CUPE 1978 members who work for British Columbia’s Capital Regional District (CRD) have voted 98 percent in favour of strike action as a new contract has yet to be reached with the CRD.

“In more than seven months of bargaining we have made minimal progress and our employer has been unwilling to discuss our members’ core issues,” says CUPE 1978 President Tom Benjamin. “CRD workers, like many members of our community, are facing affordability challenges. We need the CRD to take these challenges seriously and work towards real solutions that benefit both parties.”

Bargaining started in March 2022, and the two parties reached impasse in late September. Mediation dates have been set for November 9 and 10. Benjamin says the key outstanding issues are a fair wage increase that addresses the pressure of inflation, benefit increases to support worker health and mental health, and scheduling changes that protect workers’ abilities to fulfill their family commitments.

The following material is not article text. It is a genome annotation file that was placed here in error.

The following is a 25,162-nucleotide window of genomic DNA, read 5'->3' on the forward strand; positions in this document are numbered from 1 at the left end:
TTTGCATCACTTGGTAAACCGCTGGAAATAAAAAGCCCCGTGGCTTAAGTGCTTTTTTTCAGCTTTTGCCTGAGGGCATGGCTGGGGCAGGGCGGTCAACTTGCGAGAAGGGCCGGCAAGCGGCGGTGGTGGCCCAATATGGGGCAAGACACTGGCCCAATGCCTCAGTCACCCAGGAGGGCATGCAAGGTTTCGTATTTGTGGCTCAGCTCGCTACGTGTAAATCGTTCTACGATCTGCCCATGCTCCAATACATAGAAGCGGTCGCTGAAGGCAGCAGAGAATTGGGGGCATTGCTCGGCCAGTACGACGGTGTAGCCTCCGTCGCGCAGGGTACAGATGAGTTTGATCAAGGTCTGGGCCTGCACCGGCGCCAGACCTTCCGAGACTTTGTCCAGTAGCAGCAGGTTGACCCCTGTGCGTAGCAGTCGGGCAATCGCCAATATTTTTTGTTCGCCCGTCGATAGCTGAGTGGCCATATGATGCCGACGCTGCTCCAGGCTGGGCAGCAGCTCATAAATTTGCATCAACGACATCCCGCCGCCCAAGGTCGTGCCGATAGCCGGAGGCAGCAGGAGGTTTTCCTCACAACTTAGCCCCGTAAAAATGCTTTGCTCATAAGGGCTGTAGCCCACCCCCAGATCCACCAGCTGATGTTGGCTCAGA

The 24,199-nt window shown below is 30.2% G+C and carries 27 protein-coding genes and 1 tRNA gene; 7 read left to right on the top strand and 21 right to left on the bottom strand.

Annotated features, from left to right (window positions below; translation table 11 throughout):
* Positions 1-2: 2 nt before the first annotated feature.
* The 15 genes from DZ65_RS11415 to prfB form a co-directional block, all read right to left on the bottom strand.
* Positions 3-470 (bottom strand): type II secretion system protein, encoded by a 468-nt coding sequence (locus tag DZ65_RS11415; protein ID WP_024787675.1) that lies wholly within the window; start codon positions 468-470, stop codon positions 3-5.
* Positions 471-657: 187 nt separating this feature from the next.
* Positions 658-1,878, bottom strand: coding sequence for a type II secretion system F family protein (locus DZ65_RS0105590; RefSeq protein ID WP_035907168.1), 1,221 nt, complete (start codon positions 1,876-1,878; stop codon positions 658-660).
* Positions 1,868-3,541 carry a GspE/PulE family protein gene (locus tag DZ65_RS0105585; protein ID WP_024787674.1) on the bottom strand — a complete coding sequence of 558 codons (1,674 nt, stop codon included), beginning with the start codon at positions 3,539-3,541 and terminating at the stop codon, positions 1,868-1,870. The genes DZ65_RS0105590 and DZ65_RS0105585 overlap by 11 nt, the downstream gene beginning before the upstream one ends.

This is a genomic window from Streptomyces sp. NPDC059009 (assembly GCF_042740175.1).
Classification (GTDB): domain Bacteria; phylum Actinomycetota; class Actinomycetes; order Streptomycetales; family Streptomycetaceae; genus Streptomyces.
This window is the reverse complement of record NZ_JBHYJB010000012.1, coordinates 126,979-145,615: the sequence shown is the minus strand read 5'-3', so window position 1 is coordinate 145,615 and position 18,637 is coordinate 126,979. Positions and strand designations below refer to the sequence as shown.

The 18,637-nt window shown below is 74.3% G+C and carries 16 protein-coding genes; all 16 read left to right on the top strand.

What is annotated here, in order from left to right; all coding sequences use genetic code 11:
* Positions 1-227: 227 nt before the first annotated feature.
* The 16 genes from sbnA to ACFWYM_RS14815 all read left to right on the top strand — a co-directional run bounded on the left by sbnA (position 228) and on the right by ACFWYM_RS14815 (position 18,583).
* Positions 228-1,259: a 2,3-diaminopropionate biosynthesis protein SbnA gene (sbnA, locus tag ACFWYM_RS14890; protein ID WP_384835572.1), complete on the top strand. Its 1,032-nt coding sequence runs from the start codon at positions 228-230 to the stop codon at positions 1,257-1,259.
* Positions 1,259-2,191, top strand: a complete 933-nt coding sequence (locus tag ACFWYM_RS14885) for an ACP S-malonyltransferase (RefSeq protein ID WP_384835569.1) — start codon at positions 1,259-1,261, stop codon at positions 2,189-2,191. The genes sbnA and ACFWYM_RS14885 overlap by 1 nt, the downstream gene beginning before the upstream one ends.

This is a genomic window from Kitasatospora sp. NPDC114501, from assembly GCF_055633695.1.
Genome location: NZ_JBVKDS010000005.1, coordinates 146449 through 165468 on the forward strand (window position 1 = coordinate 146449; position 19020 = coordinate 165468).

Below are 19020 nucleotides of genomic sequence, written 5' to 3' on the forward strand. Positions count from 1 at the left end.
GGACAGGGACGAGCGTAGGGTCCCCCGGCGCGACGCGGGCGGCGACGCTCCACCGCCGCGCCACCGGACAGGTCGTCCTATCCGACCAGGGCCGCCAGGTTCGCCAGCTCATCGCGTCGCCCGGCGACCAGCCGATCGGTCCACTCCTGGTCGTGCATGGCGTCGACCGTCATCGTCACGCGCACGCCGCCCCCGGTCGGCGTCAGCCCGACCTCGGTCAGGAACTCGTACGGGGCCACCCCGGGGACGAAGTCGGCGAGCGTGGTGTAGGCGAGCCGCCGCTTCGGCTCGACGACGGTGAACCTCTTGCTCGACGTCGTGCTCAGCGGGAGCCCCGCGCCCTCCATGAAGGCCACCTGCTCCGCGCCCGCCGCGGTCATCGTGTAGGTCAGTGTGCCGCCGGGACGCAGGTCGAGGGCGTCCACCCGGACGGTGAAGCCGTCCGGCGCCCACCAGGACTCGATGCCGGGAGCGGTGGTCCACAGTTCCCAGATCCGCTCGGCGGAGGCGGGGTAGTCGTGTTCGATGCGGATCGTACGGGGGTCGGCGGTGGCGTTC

“Our members have told us loud and clear that their bargaining priorities haven’t changed. The CRD needs to engage in meaningful negotiations, and work towards a fair and reasonable contract that protects public services and supports the workers who provide them.”

Before taking any strike action essential service levels would need to be negotiated and the union would have to serve 72-hour strike notice.

“Strike action is always a last resort, and we don’t want to be in a position where community services are disrupted.”

CUPE 1978 represents approximately 1,400 members in the Greater Victoria region, including 1,000 members who work for the CRD and provide important community services for residents and businesses.